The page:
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Different manufacturers describe them as Grecian Urns or Victorian Urns. Each appears to have some merit. It is possible that the relationship to eras revolves around the designs used as each period features its own distinctive style of ornamentation. Some are embellished with flower patterns while others have leaves and feathers. Among my personal favorites being an engraver is the old standard swirling vine pattern that generally seems to fit the urn door knocker form well. I have even come across them adorned with cherubs and angels.
The classic urn design has many areas that are conducive to ornamentation. Of course one of the most popular is the plain polished finish with no ornamentation at all. Most urn designs are perfectly suited for engraving. The common shape offers an excellent engraving area centering the hinge location of the clapper. This area is usually a pleasant rectangular shape that will hold a name or address nicely. Many manufacturers also design an engraving area onto the clapper. This shape can be a square or an oval depending on the manufacturer. The clapper area usually looks good whether it is engraved or not.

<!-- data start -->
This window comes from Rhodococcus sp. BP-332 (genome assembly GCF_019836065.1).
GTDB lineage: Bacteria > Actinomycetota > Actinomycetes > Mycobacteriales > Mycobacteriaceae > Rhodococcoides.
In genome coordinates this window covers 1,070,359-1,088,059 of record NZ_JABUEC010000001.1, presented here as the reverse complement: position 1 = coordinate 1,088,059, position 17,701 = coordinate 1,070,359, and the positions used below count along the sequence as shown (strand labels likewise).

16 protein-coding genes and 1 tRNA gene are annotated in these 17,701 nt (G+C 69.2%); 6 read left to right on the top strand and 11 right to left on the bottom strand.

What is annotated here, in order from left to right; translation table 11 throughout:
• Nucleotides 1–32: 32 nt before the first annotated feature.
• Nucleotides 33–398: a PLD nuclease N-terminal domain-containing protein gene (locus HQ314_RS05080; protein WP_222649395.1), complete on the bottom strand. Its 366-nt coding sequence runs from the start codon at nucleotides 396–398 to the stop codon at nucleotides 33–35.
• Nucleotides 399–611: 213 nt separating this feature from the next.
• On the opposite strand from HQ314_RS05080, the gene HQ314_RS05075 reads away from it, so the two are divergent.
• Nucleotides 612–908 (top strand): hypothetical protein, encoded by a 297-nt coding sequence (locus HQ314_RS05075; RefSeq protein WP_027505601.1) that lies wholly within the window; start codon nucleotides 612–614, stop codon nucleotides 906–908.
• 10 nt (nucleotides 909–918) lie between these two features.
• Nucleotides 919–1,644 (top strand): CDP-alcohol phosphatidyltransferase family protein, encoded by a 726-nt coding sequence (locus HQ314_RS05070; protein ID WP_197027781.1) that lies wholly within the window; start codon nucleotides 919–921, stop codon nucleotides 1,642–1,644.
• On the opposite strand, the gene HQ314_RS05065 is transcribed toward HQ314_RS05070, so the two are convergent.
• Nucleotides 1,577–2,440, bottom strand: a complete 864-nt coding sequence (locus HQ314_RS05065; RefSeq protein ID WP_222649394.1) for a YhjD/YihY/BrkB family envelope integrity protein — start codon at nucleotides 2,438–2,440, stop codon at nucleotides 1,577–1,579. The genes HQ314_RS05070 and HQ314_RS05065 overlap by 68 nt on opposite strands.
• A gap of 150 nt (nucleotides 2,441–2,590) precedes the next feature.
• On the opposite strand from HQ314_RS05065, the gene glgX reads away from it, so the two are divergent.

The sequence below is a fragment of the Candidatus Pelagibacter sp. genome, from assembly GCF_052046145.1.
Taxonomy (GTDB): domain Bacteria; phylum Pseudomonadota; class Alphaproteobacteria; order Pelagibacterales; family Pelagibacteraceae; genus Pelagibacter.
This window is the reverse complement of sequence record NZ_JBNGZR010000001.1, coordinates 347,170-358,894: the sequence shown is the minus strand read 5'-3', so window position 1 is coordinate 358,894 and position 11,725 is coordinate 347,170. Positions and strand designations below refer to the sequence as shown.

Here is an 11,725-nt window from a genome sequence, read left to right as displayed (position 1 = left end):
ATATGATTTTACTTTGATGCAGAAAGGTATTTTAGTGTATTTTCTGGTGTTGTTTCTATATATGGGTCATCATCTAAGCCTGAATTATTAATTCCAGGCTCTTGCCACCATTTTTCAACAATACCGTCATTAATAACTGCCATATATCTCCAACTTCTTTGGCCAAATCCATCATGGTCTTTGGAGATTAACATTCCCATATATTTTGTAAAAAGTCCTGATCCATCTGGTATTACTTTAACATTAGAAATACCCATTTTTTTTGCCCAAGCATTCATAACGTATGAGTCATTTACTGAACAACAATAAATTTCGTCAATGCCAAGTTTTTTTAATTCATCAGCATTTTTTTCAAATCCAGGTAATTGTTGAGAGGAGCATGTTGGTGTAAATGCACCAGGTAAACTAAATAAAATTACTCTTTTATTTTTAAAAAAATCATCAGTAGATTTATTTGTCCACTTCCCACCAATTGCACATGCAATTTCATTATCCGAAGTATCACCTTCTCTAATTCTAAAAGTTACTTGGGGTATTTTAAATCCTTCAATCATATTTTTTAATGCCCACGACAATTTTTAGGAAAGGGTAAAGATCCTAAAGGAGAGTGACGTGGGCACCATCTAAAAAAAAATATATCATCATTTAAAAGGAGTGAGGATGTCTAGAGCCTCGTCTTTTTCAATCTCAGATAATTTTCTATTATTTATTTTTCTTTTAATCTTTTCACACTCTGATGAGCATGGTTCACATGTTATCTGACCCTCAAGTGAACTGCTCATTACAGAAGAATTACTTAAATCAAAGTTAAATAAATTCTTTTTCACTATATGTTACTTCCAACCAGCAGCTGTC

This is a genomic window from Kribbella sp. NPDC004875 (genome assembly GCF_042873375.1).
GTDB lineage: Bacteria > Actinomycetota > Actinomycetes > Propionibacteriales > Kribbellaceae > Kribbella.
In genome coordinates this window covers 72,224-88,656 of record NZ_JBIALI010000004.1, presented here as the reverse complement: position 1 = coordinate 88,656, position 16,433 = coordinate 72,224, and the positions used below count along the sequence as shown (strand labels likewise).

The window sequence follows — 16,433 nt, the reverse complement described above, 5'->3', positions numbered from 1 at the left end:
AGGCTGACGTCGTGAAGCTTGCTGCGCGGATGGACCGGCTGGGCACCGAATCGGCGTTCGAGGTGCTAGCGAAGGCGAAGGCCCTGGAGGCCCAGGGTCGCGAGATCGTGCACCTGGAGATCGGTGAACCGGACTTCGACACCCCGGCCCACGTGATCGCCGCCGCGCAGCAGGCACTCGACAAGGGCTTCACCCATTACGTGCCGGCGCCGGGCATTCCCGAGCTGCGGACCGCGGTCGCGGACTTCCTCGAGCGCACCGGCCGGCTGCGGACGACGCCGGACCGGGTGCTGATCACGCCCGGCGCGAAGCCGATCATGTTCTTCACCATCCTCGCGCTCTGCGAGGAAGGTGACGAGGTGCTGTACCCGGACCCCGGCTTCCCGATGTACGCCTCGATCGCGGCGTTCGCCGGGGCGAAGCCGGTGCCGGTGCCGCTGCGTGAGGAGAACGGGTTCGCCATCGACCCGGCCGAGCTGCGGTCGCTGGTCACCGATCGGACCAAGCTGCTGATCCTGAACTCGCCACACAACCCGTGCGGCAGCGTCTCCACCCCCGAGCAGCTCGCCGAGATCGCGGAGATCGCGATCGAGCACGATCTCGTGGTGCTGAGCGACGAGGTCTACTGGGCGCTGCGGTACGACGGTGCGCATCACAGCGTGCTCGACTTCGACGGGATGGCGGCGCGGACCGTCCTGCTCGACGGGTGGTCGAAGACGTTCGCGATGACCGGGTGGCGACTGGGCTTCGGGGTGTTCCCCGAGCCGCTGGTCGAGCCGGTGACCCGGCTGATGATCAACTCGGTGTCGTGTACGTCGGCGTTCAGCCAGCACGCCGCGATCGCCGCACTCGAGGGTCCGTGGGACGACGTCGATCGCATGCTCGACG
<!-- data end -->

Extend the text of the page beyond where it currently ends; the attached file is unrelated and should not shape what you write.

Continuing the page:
It can be difficult to find a new door knocker with the same BC dimension. Especially if the original one has been there for many years. There is no standard for the BC dimension. The BC for the most part is determined by the design of the knocker. The mounting lugs used to attach the hardware are usually placed at a thicker portion of the casting. This is to give them more strength. Sometimes you have to settle for a replacement that is close. If the two BCs are within 1/4 or 3/8 inch of each other you can usually enlarge the holes in the door a bit to make the fit. If you are lucky the existing mounting hardware will cover the enlarged holes.